- Australia had three entries: Chris Jongewaard, Sid Taberlay and Dylan Cooper. Jongewaard at ranked rider number 15 started in the second grid line while Taberlay and Cooper started mid-pack at 50 and 62 respectively. Jongewaard finished in 38th place, at 9.31 behind; Taberly was in 58th, at 12.29 behind after a flat tyre on lap one, Cooper in 74th place, at 17.43 behind.
- Ride of the day must have been from Liam Killeen (GBR) who, although being struck down by a virus most the season, still managed to take his 112th starting position and finished 44th.
For a thumbnail gallery of these images, click here
Images by Didier Weemaels/www.pixstream.eu
Images by Rob Jones/www.canadiancyclist.com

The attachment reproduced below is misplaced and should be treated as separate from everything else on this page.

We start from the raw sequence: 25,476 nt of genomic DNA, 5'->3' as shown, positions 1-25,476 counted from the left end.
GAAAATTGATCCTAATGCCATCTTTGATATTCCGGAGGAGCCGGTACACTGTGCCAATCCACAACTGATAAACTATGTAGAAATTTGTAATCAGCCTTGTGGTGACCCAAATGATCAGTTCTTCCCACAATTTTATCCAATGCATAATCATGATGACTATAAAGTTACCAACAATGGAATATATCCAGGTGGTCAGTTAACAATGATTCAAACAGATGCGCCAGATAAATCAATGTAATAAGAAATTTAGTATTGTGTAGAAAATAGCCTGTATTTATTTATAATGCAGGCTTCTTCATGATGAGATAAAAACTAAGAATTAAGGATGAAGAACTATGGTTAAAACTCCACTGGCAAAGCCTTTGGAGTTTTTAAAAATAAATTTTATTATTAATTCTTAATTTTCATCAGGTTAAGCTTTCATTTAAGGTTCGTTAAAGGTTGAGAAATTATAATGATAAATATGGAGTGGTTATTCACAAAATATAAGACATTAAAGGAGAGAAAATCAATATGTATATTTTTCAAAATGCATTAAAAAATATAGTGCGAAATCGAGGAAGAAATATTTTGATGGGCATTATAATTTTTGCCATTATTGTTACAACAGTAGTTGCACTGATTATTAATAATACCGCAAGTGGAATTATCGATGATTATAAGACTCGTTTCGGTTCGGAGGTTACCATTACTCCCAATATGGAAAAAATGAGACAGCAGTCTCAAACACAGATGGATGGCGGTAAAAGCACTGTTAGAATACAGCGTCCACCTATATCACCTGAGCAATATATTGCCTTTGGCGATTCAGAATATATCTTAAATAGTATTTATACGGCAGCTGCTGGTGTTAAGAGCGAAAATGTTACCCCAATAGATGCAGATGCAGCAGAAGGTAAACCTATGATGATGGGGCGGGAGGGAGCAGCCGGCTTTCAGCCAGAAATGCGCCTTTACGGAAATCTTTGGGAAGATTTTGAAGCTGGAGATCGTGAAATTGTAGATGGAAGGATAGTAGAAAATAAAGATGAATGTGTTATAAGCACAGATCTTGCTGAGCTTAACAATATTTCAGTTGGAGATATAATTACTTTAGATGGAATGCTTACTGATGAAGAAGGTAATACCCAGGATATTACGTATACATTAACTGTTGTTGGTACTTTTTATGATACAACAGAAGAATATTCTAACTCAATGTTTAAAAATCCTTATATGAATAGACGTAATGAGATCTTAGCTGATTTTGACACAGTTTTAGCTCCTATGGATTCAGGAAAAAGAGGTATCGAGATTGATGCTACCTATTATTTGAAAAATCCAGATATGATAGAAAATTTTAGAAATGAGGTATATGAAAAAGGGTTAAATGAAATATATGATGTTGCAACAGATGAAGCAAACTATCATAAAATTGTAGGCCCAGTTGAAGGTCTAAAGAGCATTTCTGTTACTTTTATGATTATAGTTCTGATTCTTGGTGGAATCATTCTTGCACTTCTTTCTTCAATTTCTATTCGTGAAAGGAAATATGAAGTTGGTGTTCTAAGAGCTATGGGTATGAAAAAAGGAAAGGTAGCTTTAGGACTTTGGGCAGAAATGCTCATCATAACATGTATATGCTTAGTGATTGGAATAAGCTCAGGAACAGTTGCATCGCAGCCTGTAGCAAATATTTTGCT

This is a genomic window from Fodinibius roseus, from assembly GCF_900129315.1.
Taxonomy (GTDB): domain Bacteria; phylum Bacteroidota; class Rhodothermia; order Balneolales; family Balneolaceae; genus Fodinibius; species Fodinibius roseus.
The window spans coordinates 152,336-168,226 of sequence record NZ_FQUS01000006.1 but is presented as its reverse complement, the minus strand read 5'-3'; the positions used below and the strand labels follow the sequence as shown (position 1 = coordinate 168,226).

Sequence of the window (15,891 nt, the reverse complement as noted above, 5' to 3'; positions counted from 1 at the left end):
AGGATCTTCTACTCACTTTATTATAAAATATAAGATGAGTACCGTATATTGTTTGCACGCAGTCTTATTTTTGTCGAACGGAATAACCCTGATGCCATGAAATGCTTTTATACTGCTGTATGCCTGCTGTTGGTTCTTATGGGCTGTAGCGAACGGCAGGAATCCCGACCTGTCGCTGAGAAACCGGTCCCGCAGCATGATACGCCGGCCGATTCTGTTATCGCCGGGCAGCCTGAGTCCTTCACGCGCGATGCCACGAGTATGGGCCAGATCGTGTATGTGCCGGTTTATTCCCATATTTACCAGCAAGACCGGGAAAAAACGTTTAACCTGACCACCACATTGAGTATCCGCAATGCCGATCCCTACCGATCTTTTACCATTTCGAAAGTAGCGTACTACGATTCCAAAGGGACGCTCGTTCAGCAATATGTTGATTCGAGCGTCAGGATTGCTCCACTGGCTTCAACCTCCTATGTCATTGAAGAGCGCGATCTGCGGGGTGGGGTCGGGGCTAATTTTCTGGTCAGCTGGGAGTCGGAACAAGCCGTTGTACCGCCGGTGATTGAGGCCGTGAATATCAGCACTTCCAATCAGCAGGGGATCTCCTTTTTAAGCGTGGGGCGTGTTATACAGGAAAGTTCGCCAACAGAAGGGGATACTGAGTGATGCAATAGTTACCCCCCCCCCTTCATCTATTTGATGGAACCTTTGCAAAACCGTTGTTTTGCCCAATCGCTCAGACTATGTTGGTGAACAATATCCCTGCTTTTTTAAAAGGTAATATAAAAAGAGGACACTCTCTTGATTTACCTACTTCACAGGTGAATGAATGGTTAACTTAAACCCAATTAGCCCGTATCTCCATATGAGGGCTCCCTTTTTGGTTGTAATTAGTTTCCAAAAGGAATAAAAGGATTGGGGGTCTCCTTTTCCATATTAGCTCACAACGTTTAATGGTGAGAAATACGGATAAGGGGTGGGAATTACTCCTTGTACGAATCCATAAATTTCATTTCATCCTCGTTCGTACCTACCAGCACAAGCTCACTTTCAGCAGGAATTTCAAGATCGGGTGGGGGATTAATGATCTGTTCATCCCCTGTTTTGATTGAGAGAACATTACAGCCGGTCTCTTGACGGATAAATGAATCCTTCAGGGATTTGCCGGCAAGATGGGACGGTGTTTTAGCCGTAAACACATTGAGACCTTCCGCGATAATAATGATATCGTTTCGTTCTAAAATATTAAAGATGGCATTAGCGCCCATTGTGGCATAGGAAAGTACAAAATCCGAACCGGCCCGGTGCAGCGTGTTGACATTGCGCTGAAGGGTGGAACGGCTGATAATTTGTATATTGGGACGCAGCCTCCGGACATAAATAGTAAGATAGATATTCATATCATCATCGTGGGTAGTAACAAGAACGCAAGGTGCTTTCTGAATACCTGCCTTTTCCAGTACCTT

Elite Men - 51.4km 1 Julien Absalon (France) 2.17.06 2 Ralph Näf (Switzerland) 0.25 3 Florian Vogel (Switzerland) 0.54 4 Fredrik Kessiakoff (Sweden) 1.01 5 Manuel Fumic (Germany) 1.04 6 Christoph Sauser (Switzerland) 1.08 7 Jean-Christophe Peraud (France) 1.19 8 Roel Paulissen (Belgium) 2.03 9 Lukas Flückiger (Switzerland) 2.06 10 José Antonio Hermida Ramos (Spain) 2.09 11 Christoph Soukup (Austria) 3.10 12 Carlos Coloma Nicolas (Spain) 3.14 13 Ivan Alvarez Gutierrez (Spain) 3.24 14 Peter Riis Andersen (Denmark) 3.30 15 Milan Spesny (Czech Republic) 3.34 16 Sven Nys (Belgium) 3.36 17 Moritz Milatz (Germany) 3.45 18 Rudi Van Houts (Netherlands) 3.48 19 Lado Fumic (Germany) 4.03 20 Marek Galinski (Poland) 4.08 21 Ruben Ruzafa Cueto (Spain) 4.14 22 Adam Craig (United States Of America) 4.51 23 Jürg Graf (Switzerland) 5.07 24 Yury Trofimov (Russian Federation) 5.17 25 Filip Meirhaeghe (Belgium) 5.23 26 Marco Aurelio Fontana (Italy) 5.24 27 Jochen Kass (Germany) 28 Inaki Lejarreta Errasti (Spain) 6.12 29 Wolfram Kurschat (Germany) 6.23 30 Thomas Frischknecht (Switzerland) 6.42 31 Seamus McGrath (Canada) 32 Martin Gujan (Switzerland) 6.46 33 Jeremiah Bishop (United States Of America) 6.47 34 Stefan Sahm (Germany) 7.20 35 Oliver Beckingsale (Great Britain) 7.26 36 Bart Brentjens (Netherlands) 7.31 37 Karl Markt (Austria) 38 Tony Longo (Italy) 7.40 39 Jeremy Horgan-Kobelski (United States Of America) 8.18 40 Bas Peters (Netherlands) 8.36 41 Hannes Metzler (Austria) 8.39 42 Ian Wilkinson (Great Britain) 8.43 43 Massimo De Bertolis (Italy) 8.51 44 Liam Killeen (Great Britain) 9.01 45 Hector Leonardo Paez Leon (Colombia) 9.16 46 Todd Wells (United States Of America) 9.25 47 Chris Jongewaard (Australia) 9.31 48 Mirko Pirazzoli (Italy) 9.45 49 Martino Fruet (Italy) 10.12 50 Geoff Kabush (Canada) 10.21 51 Igor Bogdan (Ukraine) 10.40 52 Jelmer Pietersma (Netherlands) 10.46 53 Johann Pallhuber (Italy) 10.58 54 Karl Platt (Germany) 11.21 55 Paul Oldham (Great Britain) 11.45 56 Kenji Takeya (Japan) 11.46 57 Miha Solar (Slovenia) 12.10 58 Sid Taberlay (Australia) 12.29 59 Yader Zoli (Italy) 12.39 60 Michael Broderick (United States Of America) 12.47 61 Nicholas Craig (Great Britain) 12.59 62 Ricky Federau (Canada) 13.13 63 Julio Humberto Caro Silva (Colombia) 13.33 64 Cristobal Silva (Chile) 13.47 65 Luciano Caraccioli (Argentina) 13.50 66 Marcus Roy (New Zealand) 14.04 67 Klaus Nielsen (Denmark) 15.03 68 Sergiy Rysenko (Ukraine) 15.43 69 Carl Decker (United States Of America) 16.54 70 Marc Bassingthwaighte (Namibia) 17.02 71 Filip Eberl (Czech Republic) 17.15 72 Taavi Selder (Estonia) 17.28 73 John Paul Pearton (South Africa) 17.38 74 Dylan Cooper (Australia) 17.43 75 Valeriano Rubens Donizeti (Brazil) 18.00 76 Bilal Akgul (Turkey) 18.08 77 Maxim Gogolev (Russian Federation) 18.20 78 Andras Parti (Hungary) 20.45 79 Keiichi Tsujiura (Japan) 21.21 80 Johan Van Zyl (South Africa) 21.27 81 Barry Wicks (United States Of America) 21.56 82 Eero Jappinen (Finland) 23.04 83 Alexey Medvedev (Russian Federation) 25.30 One lap behind 84 Lenart Noc (Slovenia) 85 John Jairo Botero Salazar (Colombia) 86 Stuart Houltham (New Zealand) 87 Martin Kraler (Austria) 88 Javier Puschel (Chile) 89 Caspar Austa (Estonia) 90 Michael Northcott (New Zealand) 91 Muammer Yildiz (Turkey) 92 David Leiman (South Africa) Two laps behind 93 Milan Barenyi (Slovakia) 94 Justice Makhale (South Africa) 95 Yilmaz Kanat (Turkey) 96 Dzintars Ozolins (Latvia) 97 Dror Pekatch (Israel) Three laps behind 98 Ivica Mesaric (Croatia) 99 Pavao Roset (Croatia) DNF Cédric Ravanel (France) DNF Kashi Leuchs (New Zealand) DNF Robin Seymour (Ireland) DNF Marti Gispert Labarta (Spain) DNF Mannie Heymans (Namibia) DNF Kevin Evans (South Africa) DNF Marcin Karczynski (Poland) DNF Simon Richardson (Great Britain) DNF Eric Drower (New Zealand)